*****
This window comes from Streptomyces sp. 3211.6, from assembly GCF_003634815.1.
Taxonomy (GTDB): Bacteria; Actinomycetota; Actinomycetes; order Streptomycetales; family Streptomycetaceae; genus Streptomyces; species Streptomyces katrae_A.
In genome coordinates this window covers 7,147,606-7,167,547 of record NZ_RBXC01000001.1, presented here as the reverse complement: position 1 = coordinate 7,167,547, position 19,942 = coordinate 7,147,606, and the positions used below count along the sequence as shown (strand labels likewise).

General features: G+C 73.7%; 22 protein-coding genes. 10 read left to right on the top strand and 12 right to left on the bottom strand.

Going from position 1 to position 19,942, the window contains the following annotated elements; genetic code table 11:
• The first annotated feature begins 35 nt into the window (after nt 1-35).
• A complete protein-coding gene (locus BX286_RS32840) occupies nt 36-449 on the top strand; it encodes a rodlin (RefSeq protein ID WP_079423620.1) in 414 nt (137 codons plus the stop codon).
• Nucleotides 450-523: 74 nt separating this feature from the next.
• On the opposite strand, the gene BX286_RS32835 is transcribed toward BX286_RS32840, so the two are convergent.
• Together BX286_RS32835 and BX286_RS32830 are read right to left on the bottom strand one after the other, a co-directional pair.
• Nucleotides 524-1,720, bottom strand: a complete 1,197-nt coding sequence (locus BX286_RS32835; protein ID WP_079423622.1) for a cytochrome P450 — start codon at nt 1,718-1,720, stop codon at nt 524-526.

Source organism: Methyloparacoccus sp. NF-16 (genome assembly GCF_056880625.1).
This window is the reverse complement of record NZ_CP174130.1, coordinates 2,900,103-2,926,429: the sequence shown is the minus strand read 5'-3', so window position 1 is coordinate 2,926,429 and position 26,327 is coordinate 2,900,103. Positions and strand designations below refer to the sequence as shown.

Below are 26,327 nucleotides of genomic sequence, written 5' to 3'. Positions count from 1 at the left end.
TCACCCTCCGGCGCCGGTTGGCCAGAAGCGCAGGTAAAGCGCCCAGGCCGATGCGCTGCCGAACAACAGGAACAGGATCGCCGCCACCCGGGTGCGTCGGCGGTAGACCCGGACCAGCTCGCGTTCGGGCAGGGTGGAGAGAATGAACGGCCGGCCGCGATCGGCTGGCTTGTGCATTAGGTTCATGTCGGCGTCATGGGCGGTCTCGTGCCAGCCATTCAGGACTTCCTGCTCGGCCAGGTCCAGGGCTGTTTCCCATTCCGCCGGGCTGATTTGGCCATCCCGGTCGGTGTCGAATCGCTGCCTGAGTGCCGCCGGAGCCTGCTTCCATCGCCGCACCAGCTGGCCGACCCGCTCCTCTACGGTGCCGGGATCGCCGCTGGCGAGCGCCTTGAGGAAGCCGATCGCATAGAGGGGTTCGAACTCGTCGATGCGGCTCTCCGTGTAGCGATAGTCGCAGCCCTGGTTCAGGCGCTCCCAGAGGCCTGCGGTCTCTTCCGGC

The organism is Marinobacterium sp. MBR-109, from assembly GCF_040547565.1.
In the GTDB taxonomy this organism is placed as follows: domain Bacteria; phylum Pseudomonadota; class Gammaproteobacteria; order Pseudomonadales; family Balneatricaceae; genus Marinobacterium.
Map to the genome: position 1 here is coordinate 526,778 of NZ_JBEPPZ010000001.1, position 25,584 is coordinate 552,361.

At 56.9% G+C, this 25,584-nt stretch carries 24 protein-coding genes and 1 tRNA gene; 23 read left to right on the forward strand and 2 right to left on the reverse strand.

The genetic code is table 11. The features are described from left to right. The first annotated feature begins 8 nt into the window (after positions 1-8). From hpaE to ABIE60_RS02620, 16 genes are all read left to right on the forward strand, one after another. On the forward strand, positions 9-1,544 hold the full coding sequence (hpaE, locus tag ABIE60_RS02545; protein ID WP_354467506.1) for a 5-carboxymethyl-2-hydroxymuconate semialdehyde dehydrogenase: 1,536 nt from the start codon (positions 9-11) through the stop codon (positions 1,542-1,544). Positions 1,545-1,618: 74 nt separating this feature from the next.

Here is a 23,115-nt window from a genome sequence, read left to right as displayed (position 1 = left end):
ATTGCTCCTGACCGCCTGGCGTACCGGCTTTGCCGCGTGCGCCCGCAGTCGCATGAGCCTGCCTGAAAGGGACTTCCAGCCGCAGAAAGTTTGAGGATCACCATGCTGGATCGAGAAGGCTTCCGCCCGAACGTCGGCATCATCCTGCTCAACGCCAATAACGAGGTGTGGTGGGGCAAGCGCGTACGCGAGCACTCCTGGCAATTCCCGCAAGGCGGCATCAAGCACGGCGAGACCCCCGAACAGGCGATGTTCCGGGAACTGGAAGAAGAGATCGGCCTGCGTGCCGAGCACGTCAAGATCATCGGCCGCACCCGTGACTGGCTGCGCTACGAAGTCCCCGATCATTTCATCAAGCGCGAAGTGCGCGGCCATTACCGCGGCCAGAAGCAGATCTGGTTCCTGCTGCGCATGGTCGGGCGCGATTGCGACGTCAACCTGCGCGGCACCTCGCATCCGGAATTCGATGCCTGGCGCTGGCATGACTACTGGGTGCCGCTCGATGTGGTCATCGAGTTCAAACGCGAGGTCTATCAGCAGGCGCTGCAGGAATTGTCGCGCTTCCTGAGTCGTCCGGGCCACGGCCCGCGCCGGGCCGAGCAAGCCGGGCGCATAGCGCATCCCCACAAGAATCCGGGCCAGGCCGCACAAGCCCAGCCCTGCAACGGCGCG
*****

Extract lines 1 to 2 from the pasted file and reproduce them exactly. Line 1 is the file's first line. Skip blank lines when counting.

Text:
This window comes from Streptomyces sp. 3211.6, from assembly GCF_003634815.1.
Taxonomy (GTDB): Bacteria; Actinomycetota; Actinomycetes; order Streptomycetales; family Streptomycetaceae; genus Streptomyces; species Streptomyces katrae_A.